EMWD Supports State Action in Urging Water Conservation
Because of new legislation, HOAs cannot fine homeowners who choose to conserve water and let the...
|Because of new legislation, HOAs cannot fine homeowners who choose to conserve water and let their lawns turn brown. EMWD urges Menifee residents not to water their lawn more than twice a week.|
Unfortunately, it's becoming more and more difficult to maintain that emerald green lawn these days. Ever since Gov. Jerry Brown declared California to be in a drought last January, residents have been urged to cut back on watering for landscaping purposes and other water use not considered to be essential.
On July 15, the State Water Resources Control Board approved an emergency regulation to ensure water agencies and their customers increase water conservation during what is considered one of California's worst droughts ever.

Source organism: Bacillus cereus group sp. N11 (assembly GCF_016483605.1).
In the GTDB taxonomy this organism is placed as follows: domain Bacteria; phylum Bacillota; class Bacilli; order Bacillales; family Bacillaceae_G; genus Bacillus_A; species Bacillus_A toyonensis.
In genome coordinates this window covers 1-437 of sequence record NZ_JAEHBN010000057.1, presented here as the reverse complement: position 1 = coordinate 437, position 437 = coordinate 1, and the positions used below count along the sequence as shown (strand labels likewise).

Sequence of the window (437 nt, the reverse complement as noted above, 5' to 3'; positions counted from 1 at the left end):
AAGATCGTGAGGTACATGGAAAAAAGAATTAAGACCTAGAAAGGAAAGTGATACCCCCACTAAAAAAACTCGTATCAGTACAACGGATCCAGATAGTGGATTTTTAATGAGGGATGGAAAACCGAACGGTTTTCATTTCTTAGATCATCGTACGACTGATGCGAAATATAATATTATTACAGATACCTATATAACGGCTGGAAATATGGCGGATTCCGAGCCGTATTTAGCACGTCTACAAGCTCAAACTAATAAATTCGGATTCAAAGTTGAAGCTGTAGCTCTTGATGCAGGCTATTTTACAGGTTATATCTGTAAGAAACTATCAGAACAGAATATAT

As residents have tried to comply with the request to conserve water, many have felt trapped in a Catch-22 situation regarding yard maintenance. Like others across the state, Menifee residents have complained that after reducing their landscape watering, they were threatened with fines by their Homeowners Association when the lawn began to turn brown.
After a meeting of Eastern Municipal Water District executives this week, EMWD officials made plans to "strongly urge" Menifee residents to water their lawns and outdoor plants no more than twice a week. Other water conservation methods suggested are in line with the State Water Board, which asks residents to:
-- Refrain from washing down driveways and sidewalks.
-- Stop using a hose to wash a motor vehicle.
-- Avoid using potable water in a fountain or decorative water feature unless the water is recirculated.
Kevin Pearson, public affairs officer for EMWD, said the agency has not imposed any fines for excessive water use by Menifee residents. However, he reminds customers that the company's tiered usage plan remains in effect. If customers exceed the monthly water usage alloted to them based on the number of residents and outdoor square footage, rates will increase.